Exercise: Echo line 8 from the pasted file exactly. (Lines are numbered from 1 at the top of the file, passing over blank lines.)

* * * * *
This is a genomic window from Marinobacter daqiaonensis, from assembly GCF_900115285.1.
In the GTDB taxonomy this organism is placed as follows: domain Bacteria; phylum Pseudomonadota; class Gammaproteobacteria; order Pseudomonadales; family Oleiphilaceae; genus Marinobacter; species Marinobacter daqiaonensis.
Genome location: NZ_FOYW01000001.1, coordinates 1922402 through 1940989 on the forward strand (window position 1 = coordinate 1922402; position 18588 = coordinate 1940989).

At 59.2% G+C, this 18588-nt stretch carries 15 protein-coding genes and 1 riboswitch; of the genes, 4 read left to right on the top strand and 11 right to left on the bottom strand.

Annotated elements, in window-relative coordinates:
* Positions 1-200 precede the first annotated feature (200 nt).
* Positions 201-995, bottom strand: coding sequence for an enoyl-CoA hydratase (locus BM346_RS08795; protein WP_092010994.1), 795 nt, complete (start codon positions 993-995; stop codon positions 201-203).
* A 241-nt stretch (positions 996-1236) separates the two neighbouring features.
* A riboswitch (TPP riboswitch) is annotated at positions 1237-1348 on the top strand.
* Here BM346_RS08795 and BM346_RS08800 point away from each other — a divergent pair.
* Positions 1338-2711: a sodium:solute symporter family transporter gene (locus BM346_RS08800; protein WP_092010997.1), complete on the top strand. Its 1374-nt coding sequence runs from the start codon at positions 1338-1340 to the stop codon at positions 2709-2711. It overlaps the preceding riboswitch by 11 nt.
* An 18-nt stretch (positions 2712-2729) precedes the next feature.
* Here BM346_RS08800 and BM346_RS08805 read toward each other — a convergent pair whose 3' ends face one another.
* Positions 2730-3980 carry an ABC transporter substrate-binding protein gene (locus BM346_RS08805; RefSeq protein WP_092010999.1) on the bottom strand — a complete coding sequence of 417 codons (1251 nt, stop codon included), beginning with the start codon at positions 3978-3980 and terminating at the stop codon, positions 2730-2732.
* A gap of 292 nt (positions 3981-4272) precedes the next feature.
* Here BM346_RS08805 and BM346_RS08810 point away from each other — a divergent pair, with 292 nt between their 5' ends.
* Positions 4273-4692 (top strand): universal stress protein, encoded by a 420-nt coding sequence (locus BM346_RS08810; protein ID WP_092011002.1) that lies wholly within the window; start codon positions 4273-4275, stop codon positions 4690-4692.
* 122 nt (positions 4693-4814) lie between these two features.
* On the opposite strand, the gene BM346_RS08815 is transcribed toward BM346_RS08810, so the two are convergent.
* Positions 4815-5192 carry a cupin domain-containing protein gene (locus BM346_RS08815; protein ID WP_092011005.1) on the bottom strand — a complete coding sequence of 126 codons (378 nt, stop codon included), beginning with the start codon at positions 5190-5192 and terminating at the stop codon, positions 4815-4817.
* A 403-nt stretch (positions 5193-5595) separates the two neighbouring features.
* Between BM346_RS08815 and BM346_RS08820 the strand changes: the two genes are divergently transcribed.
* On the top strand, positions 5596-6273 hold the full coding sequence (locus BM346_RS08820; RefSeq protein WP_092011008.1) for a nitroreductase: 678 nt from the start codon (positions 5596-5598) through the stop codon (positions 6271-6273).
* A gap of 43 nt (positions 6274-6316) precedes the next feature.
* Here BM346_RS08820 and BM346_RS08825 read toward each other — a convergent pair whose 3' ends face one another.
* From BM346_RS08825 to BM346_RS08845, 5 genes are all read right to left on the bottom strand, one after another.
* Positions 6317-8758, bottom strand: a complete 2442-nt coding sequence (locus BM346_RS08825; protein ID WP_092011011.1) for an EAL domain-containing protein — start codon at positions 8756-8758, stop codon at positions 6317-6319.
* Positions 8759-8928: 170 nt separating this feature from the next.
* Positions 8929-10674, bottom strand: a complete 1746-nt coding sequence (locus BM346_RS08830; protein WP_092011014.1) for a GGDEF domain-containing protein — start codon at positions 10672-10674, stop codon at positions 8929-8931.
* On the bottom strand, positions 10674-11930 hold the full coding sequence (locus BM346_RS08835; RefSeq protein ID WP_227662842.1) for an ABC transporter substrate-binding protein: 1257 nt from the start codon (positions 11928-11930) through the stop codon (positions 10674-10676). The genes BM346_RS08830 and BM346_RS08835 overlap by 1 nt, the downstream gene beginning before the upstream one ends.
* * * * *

* A 241-nt stretch (positions 996-1236) separates the two neighbouring features.